Fentanyl Addiction Treatment Center in Georgia
Personalized Fentanyl Rehab Services in Cumming, GA
The ongoing opioid crisis in America claims dozens of lives each day due to fatal overdoses, and it hospitalizes many more. In recent years, the number of overdose deaths caused by prescription painkillers has slowed, but fatalities and hospitalizations linked to fentanyl use has risen dramatically. Fentanyl — which is also known as China White, Goodfella, TNT, and other “street names” — is a synthetic painkiller that can be 100 times stronger than morphine. Taking just three milligrams of fentanyl can be fatal.
If you or a loved one have become addicted to fentanyl, please seek addiction treatment as soon as possible. Each dose of fentanyl could be fatal, especially if you are using poorly measured “street level” substances created in an unofficial setting. The Carter Treatment Center in Cumming, Georgia is here to help show you the path to sobriety and recovery by relying on alternative therapies. We genuinely care about everyone who comes to us for support and guidance.
Fentanyl Addiction Symptoms & Signs of Overdose
Due to the fact that fentanyl is a painkiller that numbs the senses, it can be difficult to have the mental awareness to notice an addiction is forming. Prescription medications including fentanyl — such as Actiq®, Sublimaze®, Duragesic® — can subtly lead to addiction without the user realizing it, as they may believe they are merely following their doctor’s orders. The same is true of fentanyl patches, which act similarly to a nicotine patch and can be abused intentionally or inadvertently. It might be up to family members and loved ones to notice the changes in a fentanyl addict’s behaviors and decide to take action for them.
Fentanyl addiction can be characterized by:
- Low energy levels
- Anxiety attacks
- Slurred speech
- Persistent nausea
- Major depression
It is also possible for someone to overdose on fentanyl but still keep consciousness. It is crucial to call 911 and get immediate medical assistance if you suspect you or someone else is experiencing an overdose of fentanyl, which could rapidly cause a fatality if untreated.
Signs of a fentanyl overdose include:
- Extremely contracted pupils
- Dizziness, nausea, and confusion
- Hypotension (low blood pressure)
- Blue lips and nails
- Inability to keep head up
- Declining pulse
Someone overdosing on fentanyl may not be aware they took any fentanyl at all due to the fact that heroin is often laced with fentanyl that was never mentioned or measured. Emergency medical responders often need to use multiple injections of Narcan to counteract the rapid overdose symptoms caused by fentanyl.
The Carter Treatment Center is located in Cumming, Georgia. We are known for helping people defeat drug addiction in Alpharetta, Canton, Dawsonville, Milton, Johns Creek, Gainesville, Roswell, Duluth, Buford, Lawrenceville, Peachtree Corners, and Gwinnett County. Would you like to know more? Contact us today or call (678) 737-4430.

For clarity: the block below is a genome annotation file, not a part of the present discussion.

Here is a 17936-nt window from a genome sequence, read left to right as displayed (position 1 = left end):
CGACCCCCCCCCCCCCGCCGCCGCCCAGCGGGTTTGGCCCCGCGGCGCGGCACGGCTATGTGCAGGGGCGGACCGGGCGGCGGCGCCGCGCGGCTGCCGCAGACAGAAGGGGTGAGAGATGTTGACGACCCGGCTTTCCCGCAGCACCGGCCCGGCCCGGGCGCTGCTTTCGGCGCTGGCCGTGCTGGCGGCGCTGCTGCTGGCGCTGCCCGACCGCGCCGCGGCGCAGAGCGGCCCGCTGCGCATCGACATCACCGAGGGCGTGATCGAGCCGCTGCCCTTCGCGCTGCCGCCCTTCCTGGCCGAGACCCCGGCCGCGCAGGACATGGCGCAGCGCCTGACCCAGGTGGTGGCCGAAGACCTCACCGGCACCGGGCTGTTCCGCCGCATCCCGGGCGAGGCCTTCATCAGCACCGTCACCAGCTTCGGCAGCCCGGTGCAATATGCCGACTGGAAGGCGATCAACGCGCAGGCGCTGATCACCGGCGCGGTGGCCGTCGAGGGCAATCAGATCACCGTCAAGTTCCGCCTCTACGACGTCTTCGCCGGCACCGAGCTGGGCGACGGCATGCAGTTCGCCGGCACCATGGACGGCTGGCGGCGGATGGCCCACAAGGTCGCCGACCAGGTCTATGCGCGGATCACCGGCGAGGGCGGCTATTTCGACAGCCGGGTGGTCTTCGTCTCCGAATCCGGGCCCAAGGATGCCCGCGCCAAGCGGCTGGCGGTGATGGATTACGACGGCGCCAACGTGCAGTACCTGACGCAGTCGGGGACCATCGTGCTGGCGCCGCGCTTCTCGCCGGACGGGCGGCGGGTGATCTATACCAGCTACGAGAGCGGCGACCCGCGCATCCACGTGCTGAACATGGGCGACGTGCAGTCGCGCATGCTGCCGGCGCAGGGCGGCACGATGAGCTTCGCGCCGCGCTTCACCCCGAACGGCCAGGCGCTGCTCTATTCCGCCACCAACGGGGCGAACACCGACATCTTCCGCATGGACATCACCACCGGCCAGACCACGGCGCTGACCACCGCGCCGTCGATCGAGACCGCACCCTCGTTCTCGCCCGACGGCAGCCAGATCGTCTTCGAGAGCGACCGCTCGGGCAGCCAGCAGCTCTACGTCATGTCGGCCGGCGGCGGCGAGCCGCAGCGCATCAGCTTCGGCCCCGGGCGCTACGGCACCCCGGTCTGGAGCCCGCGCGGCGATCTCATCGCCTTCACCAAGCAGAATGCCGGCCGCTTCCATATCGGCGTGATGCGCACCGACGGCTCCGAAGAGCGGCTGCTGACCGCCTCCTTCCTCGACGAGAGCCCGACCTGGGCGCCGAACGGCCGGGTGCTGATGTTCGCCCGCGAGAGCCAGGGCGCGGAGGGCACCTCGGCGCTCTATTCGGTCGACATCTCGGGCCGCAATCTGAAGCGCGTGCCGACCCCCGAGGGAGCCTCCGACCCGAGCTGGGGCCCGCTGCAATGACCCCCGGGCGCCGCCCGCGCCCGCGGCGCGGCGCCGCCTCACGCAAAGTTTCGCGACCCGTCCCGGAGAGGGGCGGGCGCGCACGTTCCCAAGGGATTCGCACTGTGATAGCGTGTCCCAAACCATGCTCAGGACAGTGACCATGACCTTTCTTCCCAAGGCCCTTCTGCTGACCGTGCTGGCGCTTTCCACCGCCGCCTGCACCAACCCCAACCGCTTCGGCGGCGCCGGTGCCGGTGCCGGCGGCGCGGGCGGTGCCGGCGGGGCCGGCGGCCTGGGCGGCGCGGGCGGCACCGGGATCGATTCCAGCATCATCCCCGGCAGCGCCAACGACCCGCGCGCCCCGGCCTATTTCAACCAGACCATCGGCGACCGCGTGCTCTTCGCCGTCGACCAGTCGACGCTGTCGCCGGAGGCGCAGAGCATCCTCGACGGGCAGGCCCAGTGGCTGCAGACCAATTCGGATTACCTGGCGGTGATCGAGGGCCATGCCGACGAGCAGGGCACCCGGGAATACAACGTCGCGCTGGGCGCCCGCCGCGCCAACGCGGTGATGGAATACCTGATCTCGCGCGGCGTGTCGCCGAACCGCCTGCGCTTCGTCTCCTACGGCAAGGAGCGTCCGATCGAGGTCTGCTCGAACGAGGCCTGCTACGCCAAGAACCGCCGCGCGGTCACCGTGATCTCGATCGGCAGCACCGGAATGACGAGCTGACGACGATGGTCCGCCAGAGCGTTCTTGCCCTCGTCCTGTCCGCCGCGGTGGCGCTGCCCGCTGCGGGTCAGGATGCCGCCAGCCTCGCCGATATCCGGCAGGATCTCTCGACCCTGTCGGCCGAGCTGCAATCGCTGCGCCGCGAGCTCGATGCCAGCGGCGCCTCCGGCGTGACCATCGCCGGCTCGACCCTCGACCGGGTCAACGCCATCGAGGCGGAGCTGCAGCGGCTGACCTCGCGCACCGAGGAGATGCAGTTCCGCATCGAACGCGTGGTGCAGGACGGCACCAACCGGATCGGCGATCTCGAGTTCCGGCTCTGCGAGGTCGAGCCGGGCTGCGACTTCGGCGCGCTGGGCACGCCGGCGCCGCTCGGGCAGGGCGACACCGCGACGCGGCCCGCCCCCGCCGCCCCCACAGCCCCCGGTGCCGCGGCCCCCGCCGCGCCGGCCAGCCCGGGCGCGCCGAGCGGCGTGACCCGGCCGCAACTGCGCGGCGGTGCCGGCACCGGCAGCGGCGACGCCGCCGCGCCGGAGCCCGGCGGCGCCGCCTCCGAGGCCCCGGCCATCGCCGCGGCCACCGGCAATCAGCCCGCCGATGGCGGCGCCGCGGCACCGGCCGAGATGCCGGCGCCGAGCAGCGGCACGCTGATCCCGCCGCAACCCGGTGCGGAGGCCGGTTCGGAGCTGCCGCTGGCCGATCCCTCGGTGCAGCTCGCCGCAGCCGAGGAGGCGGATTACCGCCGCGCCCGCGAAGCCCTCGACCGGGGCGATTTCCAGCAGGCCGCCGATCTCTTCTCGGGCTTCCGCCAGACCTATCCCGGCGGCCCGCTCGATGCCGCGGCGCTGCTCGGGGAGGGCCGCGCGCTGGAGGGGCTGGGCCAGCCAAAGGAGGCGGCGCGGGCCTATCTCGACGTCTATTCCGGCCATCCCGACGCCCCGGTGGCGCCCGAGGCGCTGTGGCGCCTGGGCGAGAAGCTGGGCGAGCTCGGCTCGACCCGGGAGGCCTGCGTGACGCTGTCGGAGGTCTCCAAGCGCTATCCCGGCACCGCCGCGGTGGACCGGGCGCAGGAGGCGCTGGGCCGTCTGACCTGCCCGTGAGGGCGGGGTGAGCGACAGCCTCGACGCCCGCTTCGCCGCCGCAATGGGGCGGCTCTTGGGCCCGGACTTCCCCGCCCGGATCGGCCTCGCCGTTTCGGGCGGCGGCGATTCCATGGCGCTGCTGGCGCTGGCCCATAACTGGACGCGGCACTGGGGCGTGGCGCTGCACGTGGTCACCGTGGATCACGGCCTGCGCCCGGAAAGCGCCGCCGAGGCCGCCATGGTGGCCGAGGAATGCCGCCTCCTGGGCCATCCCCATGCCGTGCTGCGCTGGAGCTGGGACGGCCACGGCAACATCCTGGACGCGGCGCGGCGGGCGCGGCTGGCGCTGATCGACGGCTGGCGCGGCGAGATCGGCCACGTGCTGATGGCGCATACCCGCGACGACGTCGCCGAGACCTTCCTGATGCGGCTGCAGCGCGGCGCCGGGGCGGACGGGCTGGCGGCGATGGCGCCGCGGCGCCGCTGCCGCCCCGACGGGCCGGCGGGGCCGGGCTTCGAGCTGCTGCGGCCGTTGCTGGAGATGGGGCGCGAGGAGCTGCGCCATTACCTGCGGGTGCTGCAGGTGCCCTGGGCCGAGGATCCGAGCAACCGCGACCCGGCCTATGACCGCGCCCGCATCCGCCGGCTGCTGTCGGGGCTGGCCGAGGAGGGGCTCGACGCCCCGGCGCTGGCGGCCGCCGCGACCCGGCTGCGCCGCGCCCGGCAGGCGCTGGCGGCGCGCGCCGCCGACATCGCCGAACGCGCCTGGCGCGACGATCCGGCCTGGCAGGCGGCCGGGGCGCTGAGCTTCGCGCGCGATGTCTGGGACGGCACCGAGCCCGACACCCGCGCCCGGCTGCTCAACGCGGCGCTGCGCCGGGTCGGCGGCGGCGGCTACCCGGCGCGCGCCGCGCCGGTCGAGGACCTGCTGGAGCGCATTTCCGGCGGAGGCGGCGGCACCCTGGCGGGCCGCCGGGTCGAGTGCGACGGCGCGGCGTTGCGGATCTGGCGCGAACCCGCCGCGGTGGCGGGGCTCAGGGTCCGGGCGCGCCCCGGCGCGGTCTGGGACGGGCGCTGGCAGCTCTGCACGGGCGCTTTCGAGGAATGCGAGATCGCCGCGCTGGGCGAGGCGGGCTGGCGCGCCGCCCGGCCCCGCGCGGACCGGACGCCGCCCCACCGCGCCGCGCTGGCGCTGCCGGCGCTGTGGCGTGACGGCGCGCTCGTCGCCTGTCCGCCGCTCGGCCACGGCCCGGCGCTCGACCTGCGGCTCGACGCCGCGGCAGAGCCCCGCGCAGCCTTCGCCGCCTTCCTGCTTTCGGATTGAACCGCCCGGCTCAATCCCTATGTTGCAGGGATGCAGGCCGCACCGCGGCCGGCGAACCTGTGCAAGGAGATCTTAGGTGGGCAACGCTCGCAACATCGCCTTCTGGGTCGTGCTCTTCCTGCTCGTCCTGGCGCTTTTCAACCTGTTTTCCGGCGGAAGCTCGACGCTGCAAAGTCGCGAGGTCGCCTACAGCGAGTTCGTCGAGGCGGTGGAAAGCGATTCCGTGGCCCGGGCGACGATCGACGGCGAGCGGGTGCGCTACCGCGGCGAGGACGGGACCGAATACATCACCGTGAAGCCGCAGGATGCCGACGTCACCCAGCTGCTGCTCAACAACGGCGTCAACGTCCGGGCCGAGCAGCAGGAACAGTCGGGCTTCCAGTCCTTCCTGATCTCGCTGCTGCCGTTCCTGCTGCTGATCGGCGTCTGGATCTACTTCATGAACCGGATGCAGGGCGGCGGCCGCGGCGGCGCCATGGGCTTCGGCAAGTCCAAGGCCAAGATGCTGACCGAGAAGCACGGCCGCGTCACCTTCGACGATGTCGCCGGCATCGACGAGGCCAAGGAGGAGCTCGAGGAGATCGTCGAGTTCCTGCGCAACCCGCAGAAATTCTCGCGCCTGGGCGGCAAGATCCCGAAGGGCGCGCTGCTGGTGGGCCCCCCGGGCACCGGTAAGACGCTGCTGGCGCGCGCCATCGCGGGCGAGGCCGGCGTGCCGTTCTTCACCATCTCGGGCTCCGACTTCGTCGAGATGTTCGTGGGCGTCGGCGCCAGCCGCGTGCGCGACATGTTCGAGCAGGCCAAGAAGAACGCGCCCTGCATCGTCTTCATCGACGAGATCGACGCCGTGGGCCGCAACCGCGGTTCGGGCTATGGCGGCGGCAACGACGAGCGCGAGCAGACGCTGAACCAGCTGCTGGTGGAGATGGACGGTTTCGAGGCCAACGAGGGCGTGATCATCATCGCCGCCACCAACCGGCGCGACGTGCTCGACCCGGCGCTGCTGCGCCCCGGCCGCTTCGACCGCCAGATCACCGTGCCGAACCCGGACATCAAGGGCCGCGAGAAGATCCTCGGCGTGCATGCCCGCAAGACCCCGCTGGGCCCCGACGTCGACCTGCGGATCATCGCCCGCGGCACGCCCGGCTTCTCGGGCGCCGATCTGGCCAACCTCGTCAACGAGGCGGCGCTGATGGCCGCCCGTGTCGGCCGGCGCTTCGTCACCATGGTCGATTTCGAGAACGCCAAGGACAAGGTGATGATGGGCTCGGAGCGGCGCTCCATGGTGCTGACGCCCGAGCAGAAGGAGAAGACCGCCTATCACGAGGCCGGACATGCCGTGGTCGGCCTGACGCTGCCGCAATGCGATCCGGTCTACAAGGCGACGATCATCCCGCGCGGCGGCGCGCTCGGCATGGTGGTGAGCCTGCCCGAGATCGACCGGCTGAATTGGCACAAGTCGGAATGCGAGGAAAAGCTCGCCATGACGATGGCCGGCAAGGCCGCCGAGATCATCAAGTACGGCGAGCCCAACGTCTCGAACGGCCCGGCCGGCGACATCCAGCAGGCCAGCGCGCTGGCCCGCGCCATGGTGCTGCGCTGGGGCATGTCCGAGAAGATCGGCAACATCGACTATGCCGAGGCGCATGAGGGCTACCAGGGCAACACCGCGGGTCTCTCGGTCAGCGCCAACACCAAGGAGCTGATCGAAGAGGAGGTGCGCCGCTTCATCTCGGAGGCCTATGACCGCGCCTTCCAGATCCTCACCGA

How The Carter Treatment Center Helps with Addiction
Everyone is a unique person with one-of-a-kind needs and personality. While this should be obvious, many treatment centers fail to realize as much and try to wedge their patients into singular, cookie-cutter recovery programs. This is not the case at The Carter Treatment Center in Cumming.
We take the time to get to know you and the details of your life that led to your fentanyl addiction. We offer a variety of alternative treatment methods — from adventure therapy and aromatherapy to equine-assisted therapy and meditation. During a friendly and supportive consultation with a member of our team, we can discuss the options you believe may benefit you and go from there. Together, we can find the strength to defeat fentanyl addiction before it causes even more health problems and pain in your life.
How is fentanyl different from oxycodone and other opioids?
The main difference between fentanyl and oxycodone, as well as other opioids, is fentanyl’s potency. Fentanyl is much stronger than most other prescription opioids and illicit opiates—for reference, it is about 50 to 100 times stronger than heroin. Fentanyl’s potency is even more impactful when it is taken orally or intravenously. Because of this, it has an extremely high potential for abuse. People who take fentanyl, whether for a valid medical reason or illicitly, can quickly develop a dependency on the drug. Unfortunately, because it is so potent, fentanyl is also responsible for a high number of fatal drug overdoses.
How long does it take to get addicted to fentanyl?
Like other drugs, fentanyl affects everyone differently. There are many factors that contribute to an individual’s predisposition to become addicted to fentanyl, such as their personal and family history of drug abuse, their environment and history of trauma, whether or not they have any co-occurring mental or behavioral health disorders, and even their genetics. That being said, fentanyl is an extremely powerful and highly addictive drug, with a potency that is about 50 to 100 times stronger than heroin. As such, many people who use fentanyl develop a dependency on the drug relatively quickly. In some cases, a person may become addicted after several months of use; in others, just a few weeks or even a couple uses can set the foundation for addiction.